Earlier this week, Politico ran a story on school vouchers headlined “Vouchers Don’t Do Much for Students,” and that was probably the most pro-voucher line in the piece. The story notes low rates of proficiency among voucher students in places like Milwaukee and Louisiana, implies that losing voucher dollars stops school districts from improving, and points out that Gallup finds 70 percent of respondents are now opposed to vouchers. Meanwhile, the strongest substantive defense of vouchers that Politico saw fit to print was Brookings Institution scholar Matt Chingos’s lukewarm assertion that “there’s no evidence that people are being harmed” by them.
When it comes to making sense of an article like this, there are at least four points worth keeping in mind. One, the evidence for the benefits of vouchers is stronger than the article suggests, even if it’s curiously absent. As nine researchers and policy wonks (including yours truly) noted last year in a joint commentary for Education Week:
“Among voucher programs, random-assignment studies generally find modest improvements in reading or math scores, or both. Achievement gains are typically small in each year, but cumulative over time. Graduation rates have been studied less often, but the available evidence indicates a substantial positive impact. None of these studies has found a negative impact. . . . Other research questions regarding voucher program participants have included student safety, parent satisfaction, racial integration, services for students with disabilities, and outcomes related to civic participation and values. Results from these studies are consistently positive.”
Two, the article reflects an utter lack of interest in how markets work. The point of markets is not to promise miracle cures, but to enable smart problem-solvers to do better, and to improve and expand over time. Unfortunately, truth be told, for two decades, choice advocates have alternately emphasized feel-good anecdotes and evaluation results, while devoting remarkably little attention to what it takes for vibrant markets to take shape in a government-dominated sector. It’s no surprise that many choice schools are mediocre, given the dearth of incentives for good schools to emerge or expand and the number of bottlenecks and impediments good schools face. It’s vital to do much more to understand and address these dynamics. Happily, on this score, things are looking up. In one promising development, my AEI colleague Mike McShane is heading up an intensive effort to determine what it will take to turbocharge the “supply side” response to Louisiana’s and Indiana’s voucher programs.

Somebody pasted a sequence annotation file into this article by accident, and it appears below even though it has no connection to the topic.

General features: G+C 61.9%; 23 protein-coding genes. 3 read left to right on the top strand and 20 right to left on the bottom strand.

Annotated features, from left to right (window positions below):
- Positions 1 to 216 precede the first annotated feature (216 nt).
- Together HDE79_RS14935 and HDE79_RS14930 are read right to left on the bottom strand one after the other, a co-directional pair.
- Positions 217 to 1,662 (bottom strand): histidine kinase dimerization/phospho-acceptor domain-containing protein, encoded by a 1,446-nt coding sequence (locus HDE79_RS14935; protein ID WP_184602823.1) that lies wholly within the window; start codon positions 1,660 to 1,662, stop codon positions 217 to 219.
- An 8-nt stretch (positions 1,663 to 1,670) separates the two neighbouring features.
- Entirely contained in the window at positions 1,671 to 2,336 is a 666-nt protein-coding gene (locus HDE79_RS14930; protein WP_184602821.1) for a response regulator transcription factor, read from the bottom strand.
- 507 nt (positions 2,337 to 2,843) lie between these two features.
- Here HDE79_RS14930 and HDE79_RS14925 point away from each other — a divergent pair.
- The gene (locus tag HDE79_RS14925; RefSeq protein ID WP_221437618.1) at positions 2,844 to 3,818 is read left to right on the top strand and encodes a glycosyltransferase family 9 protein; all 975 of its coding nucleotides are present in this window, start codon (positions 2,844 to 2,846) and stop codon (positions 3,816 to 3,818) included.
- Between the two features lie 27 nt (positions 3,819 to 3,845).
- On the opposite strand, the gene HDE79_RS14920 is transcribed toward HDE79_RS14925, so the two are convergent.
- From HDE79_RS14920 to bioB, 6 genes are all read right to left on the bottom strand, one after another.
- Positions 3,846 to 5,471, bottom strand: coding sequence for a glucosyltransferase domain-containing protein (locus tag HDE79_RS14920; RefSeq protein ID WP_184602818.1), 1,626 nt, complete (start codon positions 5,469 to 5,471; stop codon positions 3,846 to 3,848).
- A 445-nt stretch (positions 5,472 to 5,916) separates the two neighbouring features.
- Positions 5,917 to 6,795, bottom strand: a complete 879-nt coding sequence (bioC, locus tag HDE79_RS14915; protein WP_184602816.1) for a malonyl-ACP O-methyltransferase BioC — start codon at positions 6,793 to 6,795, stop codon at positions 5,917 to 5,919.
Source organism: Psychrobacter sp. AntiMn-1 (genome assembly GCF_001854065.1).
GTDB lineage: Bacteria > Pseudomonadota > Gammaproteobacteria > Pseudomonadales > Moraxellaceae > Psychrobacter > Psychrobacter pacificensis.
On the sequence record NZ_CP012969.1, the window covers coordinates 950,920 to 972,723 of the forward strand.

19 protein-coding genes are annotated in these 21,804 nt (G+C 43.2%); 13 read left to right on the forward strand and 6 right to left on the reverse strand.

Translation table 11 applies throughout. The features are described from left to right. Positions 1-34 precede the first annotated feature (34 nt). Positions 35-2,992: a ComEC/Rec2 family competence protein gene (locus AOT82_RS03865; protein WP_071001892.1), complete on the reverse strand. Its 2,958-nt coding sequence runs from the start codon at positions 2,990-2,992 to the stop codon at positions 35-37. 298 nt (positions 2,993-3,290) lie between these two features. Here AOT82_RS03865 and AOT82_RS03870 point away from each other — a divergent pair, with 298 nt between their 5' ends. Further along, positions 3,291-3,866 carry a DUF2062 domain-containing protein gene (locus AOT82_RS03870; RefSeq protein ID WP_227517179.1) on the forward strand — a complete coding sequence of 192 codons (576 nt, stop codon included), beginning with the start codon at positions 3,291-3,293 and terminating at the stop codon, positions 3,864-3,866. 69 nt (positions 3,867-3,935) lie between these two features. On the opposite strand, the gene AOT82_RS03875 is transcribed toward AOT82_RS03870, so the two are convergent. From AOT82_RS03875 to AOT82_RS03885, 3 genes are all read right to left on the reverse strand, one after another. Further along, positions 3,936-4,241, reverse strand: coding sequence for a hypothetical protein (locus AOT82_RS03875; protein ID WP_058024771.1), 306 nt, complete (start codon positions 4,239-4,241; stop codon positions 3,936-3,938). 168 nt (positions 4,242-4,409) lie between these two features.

Three, the article made much of the fact that private school-choice programs now spend one billion dollars a year to send students to private schools. When a school-choice critic quotes this figure to you, note that we spend north of $600 billion a year on K-12 schooling in the U.S., including tens of billions on employee health care and retirement benefits. One billion a year amounts to less than one-fifth of one percent of K-12 spending.
Four, the article raises legitimate questions of double standards on the part of choice proponents. The story notes that voucher advocates offer high rates of parental satisfaction with private alternatives as evidence that these programs are beneficial, but that they have sometimes simultaneously dismissed parental satisfaction with public schools as irrelevant or misinformed. Similarly, the article uses low “proficiency” rates to question the benefits of vouchers. Given that voucher students tend to be poor and in troubled public schools (which is why they want to change), the right metric is not their level of proficiency but how much they’re learning each year. Unfortunately, voucher proponents have used the proficiency critique to blast public schools serving poor students, making it hard for them to complain that the same standard is applied to them.
A version of this column ran previously here on National Review Online’s “The Corner.”
The opinions expressed in Rick Hess Straight Up are strictly those of the author(s) and do not reflect the opinions or endorsement of Editorial Projects in Education, or any of its publications.